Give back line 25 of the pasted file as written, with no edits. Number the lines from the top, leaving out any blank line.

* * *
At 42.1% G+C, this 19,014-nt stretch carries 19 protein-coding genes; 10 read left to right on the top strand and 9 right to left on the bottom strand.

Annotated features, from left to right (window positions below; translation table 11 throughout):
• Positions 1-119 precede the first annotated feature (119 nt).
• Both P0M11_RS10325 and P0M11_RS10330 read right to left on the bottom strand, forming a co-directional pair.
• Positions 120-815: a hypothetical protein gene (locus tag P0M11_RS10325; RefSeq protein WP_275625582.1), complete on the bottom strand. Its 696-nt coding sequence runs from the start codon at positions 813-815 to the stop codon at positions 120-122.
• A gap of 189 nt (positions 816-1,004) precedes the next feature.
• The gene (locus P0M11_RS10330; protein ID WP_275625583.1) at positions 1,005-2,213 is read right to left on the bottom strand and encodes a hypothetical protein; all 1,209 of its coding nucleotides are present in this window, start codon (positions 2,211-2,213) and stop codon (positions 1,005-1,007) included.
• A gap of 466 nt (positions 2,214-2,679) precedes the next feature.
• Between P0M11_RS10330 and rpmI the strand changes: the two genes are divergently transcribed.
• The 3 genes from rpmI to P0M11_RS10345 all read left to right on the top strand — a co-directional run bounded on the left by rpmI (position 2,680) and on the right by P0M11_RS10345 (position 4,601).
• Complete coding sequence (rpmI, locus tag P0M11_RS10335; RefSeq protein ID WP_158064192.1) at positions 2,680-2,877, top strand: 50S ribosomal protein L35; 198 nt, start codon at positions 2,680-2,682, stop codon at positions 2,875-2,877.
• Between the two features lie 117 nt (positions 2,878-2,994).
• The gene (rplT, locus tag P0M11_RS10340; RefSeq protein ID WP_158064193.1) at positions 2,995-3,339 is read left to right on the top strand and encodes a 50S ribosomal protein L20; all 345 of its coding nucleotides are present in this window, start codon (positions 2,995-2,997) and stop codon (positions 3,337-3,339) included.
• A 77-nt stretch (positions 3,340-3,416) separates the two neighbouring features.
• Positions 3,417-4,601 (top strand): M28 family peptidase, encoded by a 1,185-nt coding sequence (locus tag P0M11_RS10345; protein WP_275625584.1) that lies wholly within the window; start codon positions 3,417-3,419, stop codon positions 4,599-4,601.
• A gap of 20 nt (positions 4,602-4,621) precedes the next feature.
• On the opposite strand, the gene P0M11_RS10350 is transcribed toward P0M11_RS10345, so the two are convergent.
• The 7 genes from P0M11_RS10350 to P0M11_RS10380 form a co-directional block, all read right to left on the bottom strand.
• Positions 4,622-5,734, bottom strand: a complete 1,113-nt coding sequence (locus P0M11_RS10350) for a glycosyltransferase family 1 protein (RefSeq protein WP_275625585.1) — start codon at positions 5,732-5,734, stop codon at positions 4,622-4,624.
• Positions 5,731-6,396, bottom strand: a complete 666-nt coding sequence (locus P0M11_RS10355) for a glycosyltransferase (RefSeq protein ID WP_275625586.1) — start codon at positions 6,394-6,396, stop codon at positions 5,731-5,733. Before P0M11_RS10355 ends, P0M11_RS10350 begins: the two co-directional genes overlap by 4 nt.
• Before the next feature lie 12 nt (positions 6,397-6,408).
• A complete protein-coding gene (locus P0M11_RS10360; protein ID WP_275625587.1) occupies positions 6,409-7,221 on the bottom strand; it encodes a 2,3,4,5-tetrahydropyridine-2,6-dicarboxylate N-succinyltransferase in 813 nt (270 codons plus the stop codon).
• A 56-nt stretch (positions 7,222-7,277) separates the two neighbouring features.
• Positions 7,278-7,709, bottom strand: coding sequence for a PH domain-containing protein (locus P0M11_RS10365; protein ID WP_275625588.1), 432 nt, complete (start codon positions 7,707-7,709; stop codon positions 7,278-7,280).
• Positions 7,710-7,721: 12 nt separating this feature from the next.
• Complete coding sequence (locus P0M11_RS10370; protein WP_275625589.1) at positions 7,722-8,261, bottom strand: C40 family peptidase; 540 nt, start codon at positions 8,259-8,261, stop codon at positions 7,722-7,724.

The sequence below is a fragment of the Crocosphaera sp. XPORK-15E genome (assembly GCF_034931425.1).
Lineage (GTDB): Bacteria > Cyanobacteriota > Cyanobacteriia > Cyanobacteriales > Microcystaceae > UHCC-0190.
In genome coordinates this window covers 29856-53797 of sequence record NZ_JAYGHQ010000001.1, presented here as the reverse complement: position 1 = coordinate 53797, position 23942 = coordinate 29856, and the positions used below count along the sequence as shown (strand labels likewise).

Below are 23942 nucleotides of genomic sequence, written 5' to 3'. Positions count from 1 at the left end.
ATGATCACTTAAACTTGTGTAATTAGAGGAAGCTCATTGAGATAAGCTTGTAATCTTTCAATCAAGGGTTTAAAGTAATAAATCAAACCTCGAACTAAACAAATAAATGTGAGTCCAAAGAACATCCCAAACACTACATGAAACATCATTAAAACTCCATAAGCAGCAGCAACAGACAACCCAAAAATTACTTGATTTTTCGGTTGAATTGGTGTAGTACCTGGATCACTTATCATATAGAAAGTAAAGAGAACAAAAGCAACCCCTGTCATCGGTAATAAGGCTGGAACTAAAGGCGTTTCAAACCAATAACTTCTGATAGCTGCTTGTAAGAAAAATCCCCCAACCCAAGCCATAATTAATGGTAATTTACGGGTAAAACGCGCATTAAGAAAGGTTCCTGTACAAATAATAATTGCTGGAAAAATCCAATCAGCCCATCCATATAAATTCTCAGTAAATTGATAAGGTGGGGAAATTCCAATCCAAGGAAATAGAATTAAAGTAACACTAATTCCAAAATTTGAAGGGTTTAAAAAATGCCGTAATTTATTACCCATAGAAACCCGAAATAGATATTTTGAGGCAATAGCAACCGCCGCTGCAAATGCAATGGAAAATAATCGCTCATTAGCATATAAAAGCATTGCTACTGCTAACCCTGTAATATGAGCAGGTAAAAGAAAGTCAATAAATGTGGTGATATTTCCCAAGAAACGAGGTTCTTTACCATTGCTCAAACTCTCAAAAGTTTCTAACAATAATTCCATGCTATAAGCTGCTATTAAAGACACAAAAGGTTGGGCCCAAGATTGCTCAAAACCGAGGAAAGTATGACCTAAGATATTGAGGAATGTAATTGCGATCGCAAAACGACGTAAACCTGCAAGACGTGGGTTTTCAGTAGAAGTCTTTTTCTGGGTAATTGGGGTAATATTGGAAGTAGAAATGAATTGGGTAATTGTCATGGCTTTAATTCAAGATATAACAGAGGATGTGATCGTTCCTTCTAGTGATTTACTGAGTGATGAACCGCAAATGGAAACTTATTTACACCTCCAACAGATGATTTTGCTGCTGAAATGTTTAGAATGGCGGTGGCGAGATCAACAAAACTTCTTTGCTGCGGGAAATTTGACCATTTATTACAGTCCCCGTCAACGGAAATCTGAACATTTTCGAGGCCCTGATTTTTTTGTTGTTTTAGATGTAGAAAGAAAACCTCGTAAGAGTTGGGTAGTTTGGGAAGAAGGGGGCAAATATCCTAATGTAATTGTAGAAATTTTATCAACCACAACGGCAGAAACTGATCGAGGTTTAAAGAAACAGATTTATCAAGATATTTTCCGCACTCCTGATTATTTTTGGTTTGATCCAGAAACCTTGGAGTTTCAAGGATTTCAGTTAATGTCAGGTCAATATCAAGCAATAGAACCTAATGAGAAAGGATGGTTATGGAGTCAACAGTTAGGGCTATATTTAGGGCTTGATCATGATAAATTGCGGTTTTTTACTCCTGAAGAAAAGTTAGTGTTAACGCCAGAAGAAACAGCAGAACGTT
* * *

• Positions 7,710-7,721: 12 nt separating this feature from the next.